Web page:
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Ankh - Interview with Deck 13

Interview by Rosemary Young (November, 2005)

Ankh promises to be a fun-filled adventure game packed with humour and amusing surprises. It's on it's way to us from Germany, courtesy of Deck 13 Interactive.

Now I should confess that I'm a huge fan of humorous graphic adventure games so I've been waiting patiently for Ankh for a good while now. Then came the trailer and my patience dissolved into thin air. From what I've seen it looks suitably manic, with vivid, eye-catching graphics, crazy characters, and all set in Ancient Egypt. It's the story of Assil, the son of a pyramid architect, who is in a spot of bother due to being cursed by the resident mummy after partying in a pyramid. Will he preserve his sanity and his life and beat that curse, and what more can we expect?

Jan Klose from Deck 13 has some answers for us.

Rosemary: Hi Jan. Thanks for chatting. Firstly, can you tell us a little about Deck 13 and how you fit into the team?

Jan: The Deck13 team has been in the games business for about 10 years now. We started with small games on the Acorn RiscPC platform and switched to the PC in 2001. Since then we have produced another four games, among them "Stealth Combat", a game that was praised for its good storyline about a political intrigue.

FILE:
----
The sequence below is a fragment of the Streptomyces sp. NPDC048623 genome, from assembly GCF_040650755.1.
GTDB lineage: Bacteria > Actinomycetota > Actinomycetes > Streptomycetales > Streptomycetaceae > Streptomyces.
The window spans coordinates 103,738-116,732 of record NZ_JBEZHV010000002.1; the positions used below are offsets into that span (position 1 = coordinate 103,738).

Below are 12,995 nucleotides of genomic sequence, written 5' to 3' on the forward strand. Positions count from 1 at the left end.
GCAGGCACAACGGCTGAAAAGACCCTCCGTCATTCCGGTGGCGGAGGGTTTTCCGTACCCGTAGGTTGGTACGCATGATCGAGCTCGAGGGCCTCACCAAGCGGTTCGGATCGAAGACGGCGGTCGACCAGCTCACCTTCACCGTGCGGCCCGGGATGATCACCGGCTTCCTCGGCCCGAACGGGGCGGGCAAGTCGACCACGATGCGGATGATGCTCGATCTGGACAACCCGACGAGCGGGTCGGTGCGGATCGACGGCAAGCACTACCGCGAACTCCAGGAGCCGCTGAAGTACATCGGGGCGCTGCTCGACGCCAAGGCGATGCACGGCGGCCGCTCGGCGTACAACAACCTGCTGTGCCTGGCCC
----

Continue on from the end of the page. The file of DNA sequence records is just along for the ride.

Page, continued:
I am the Project Leader at the Ankh Project. My task is to coordinate the whole process and make everything fit together. Which is almost impossible without the strong technical and art staff. 13 people have been working on Ankh in our office in peak times, and the external work involved at least as many, so I guess the Ankh team has consisted of about 30 people. And there's our publisher, Germany's bhv Software. The company has been around in the software market for more than 20 years now. They have a young and very hungry games team who gave us great support.

Rosemary: And what about Ankh. I know a similar game was originally developed for the Acorn platform a few years back. When that platform never 'took off' the original Ankh couldn't either. You must have a lot of faith to bring it to the PC. What has this entailed? I'm wondering if it's a completely new game or an enhanced version of the original?

Jan: It's inspired by the original, but in the end it has become a totally new game. If you've played the original you'll recognize many characters and locations and also one or two of the puzzles. But besides the huge step regarding art and technology, Ankh also received a whole new story.